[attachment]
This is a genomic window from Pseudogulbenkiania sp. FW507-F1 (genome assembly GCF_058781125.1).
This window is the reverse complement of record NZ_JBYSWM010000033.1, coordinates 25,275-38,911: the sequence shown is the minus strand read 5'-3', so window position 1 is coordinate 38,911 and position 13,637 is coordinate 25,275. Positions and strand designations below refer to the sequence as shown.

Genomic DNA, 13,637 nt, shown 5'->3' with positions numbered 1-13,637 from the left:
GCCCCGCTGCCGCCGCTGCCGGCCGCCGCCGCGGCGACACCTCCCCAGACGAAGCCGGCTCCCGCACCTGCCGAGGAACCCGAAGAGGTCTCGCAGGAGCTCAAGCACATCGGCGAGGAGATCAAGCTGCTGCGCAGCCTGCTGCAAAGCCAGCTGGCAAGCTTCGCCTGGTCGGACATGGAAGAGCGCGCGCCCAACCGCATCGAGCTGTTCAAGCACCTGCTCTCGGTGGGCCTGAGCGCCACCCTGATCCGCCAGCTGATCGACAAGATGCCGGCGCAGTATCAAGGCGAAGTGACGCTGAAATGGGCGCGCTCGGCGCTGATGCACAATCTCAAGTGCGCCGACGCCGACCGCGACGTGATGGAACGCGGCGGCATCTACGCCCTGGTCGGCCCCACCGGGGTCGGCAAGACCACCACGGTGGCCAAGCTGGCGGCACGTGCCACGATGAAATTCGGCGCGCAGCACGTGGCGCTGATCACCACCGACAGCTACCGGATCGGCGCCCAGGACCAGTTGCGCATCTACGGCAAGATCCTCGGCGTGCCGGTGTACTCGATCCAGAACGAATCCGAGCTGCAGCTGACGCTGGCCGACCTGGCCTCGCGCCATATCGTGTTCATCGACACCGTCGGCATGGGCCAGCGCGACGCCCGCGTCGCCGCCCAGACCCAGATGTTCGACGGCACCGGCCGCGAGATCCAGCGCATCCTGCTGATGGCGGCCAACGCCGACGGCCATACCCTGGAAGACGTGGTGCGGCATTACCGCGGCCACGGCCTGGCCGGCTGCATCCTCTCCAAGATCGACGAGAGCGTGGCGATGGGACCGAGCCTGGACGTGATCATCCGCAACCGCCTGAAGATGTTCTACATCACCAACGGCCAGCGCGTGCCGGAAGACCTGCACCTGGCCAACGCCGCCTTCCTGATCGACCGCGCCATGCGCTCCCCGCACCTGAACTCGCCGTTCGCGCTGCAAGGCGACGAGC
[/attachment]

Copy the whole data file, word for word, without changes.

This is a genomic window from Pseudogulbenkiania sp. FW507-F1 (genome assembly GCF_058781125.1).
This window is the reverse complement of record NZ_JBYSWM010000033.1, coordinates 25,275-38,911: the sequence shown is the minus strand read 5'-3', so window position 1 is coordinate 38,911 and position 13,637 is coordinate 25,275. Positions and strand designations below refer to the sequence as shown.

Genomic DNA, 13,637 nt, shown 5'->3' with positions numbered 1-13,637 from the left:
GCCCCGCTGCCGCCGCTGCCGGCCGCCGCCGCGGCGACACCTCCCCAGACGAAGCCGGCTCCCGCACCTGCCGAGGAACCCGAAGAGGTCTCGCAGGAGCTCAAGCACATCGGCGAGGAGATCAAGCTGCTGCGCAGCCTGCTGCAAAGCCAGCTGGCAAGCTTCGCCTGGTCGGACATGGAAGAGCGCGCGCCCAACCGCATCGAGCTGTTCAAGCACCTGCTCTCGGTGGGCCTGAGCGCCACCCTGATCCGCCAGCTGATCGACAAGATGCCGGCGCAGTATCAAGGCGAAGTGACGCTGAAATGGGCGCGCTCGGCGCTGATGCACAATCTCAAGTGCGCCGACGCCGACCGCGACGTGATGGAACGCGGCGGCATCTACGCCCTGGTCGGCCCCACCGGGGTCGGCAAGACCACCACGGTGGCCAAGCTGGCGGCACGTGCCACGATGAAATTCGGCGCGCAGCACGTGGCGCTGATCACCACCGACAGCTACCGGATCGGCGCCCAGGACCAGTTGCGCATCTACGGCAAGATCCTCGGCGTGCCGGTGTACTCGATCCAGAACGAATCCGAGCTGCAGCTGACGCTGGCCGACCTGGCCTCGCGCCATATCGTGTTCATCGACACCGTCGGCATGGGCCAGCGCGACGCCCGCGTCGCCGCCCAGACCCAGATGTTCGACGGCACCGGCCGCGAGATCCAGCGCATCCTGCTGATGGCGGCCAACGCCGACGGCCATACCCTGGAAGACGTGGTGCGGCATTACCGCGGCCACGGCCTGGCCGGCTGCATCCTCTCCAAGATCGACGAGAGCGTGGCGATGGGACCGAGCCTGGACGTGATCATCCGCAACCGCCTGAAGATGTTCTACATCACCAACGGCCAGCGCGTGCCGGAAGACCTGCACCTGGCCAACGCCGCCTTCCTGATCGACCGCGCCATGCGCTCCCCGCACCTGAACTCGCCGTTCGCGCTGCAAGGCGACGAGC